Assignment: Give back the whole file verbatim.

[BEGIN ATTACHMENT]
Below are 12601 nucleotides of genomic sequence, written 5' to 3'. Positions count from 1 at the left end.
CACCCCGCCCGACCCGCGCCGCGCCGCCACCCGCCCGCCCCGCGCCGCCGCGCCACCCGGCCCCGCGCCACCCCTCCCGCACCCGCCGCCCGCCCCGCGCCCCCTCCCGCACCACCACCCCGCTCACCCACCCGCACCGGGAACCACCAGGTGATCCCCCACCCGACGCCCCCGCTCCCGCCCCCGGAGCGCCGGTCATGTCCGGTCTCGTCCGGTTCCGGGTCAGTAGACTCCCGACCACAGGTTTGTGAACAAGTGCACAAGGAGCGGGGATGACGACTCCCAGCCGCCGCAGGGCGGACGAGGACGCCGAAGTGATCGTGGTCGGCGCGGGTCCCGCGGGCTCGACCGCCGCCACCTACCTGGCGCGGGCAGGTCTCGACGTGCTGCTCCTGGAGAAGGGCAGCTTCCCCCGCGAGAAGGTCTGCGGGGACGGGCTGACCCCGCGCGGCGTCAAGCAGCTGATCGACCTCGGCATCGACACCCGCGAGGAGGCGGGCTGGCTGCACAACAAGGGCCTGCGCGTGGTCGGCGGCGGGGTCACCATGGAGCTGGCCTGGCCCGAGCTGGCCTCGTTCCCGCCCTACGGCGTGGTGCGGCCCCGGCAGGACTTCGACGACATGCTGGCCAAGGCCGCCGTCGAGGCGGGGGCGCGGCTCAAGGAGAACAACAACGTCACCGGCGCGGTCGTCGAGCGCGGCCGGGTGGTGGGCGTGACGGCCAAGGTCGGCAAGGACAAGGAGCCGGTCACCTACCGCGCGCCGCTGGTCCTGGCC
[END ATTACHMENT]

Below are 12601 nucleotides of genomic sequence, written 5' to 3'. Positions count from 1 at the left end.
CACCCCGCCCGACCCGCGCCGCGCCGCCACCCGCCCGCCCCGCGCCGCCGCGCCACCCGGCCCCGCGCCACCCCTCCCGCACCCGCCGCCCGCCCCGCGCCCCCTCCCGCACCACCACCCCGCTCACCCACCCGCACCGGGAACCACCAGGTGATCCCCCACCCGACGCCCCCGCTCCCGCCCCCGGAGCGCCGGTCATGTCCGGTCTCGTCCGGTTCCGGGTCAGTAGACTCCCGACCACAGGTTTGTGAACAAGTGCACAAGGAGCGGGGATGACGACTCCCAGCCGCCGCAGGGCGGACGAGGACGCCGAAGTGATCGTGGTCGGCGCGGGTCCCGCGGGCTCGACCGCCGCCACCTACCTGGCGCGGGCAGGTCTCGACGTGCTGCTCCTGGAGAAGGGCAGCTTCCCCCGCGAGAAGGTCTGCGGGGACGGGCTGACCCCGCGCGGCGTCAAGCAGCTGATCGACCTCGGCATCGACACCCGCGAGGAGGCGGGCTGGCTGCACAACAAGGGCCTGCGCGTGGTCGGCGGCGGGGTCACCATGGAGCTGGCCTGGCCCGAGCTGGCCTCGTTCCCGCCCTACGGCGTGGTGCGGCCCCGGCAGGACTTCGACGACATGCTGGCCAAGGCCGCCGTCGAGGCGGGGGCGCGGCTCAAGGAGAACAACAACGTCACCGGCGCGGTCGTCGAGCGCGGCCGGGTGGTGGGCGTGACGGCCAAGGTCGGCAAGGACAAGGAGCCGGTCACCTACCGCGCGCCGCTGGTCCTGGCC